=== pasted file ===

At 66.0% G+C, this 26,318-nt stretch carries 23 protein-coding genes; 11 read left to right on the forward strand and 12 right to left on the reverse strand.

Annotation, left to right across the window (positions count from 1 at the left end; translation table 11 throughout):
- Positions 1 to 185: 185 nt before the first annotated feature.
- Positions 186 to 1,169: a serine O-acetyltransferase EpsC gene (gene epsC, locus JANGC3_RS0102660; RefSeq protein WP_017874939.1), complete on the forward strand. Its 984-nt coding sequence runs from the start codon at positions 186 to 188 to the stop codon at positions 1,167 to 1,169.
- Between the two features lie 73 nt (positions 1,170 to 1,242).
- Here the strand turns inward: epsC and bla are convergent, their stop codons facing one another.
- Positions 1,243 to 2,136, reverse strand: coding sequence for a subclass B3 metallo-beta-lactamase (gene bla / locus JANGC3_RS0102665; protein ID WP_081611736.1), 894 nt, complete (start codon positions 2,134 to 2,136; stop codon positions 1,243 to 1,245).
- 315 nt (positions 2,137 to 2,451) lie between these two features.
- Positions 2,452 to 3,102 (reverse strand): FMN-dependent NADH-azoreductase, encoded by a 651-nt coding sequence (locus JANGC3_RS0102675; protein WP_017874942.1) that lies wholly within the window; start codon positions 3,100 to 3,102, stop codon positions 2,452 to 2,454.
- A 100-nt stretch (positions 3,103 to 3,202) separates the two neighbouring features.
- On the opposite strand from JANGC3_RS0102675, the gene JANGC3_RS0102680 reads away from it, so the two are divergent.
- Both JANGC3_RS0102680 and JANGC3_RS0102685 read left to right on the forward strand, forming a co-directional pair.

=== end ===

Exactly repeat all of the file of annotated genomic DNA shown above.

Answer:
At 66.0% G+C, this 26,318-nt stretch carries 23 protein-coding genes; 11 read left to right on the forward strand and 12 right to left on the reverse strand.

Annotation, left to right across the window (positions count from 1 at the left end; translation table 11 throughout):
- Positions 1 to 185: 185 nt before the first annotated feature.
- Positions 186 to 1,169: a serine O-acetyltransferase EpsC gene (gene epsC, locus JANGC3_RS0102660; RefSeq protein WP_017874939.1), complete on the forward strand. Its 984-nt coding sequence runs from the start codon at positions 186 to 188 to the stop codon at positions 1,167 to 1,169.
- Between the two features lie 73 nt (positions 1,170 to 1,242).
- Here the strand turns inward: epsC and bla are convergent, their stop codons facing one another.
- Positions 1,243 to 2,136, reverse strand: coding sequence for a subclass B3 metallo-beta-lactamase (gene bla / locus JANGC3_RS0102665; protein ID WP_081611736.1), 894 nt, complete (start codon positions 2,134 to 2,136; stop codon positions 1,243 to 1,245).
- 315 nt (positions 2,137 to 2,451) lie between these two features.
- Positions 2,452 to 3,102 (reverse strand): FMN-dependent NADH-azoreductase, encoded by a 651-nt coding sequence (locus JANGC3_RS0102675; protein WP_017874942.1) that lies wholly within the window; start codon positions 3,100 to 3,102, stop codon positions 2,452 to 2,454.
- A 100-nt stretch (positions 3,103 to 3,202) separates the two neighbouring features.
- On the opposite strand from JANGC3_RS0102675, the gene JANGC3_RS0102680 reads away from it, so the two are divergent.
- Both JANGC3_RS0102680 and JANGC3_RS0102685 read left to right on the forward strand, forming a co-directional pair.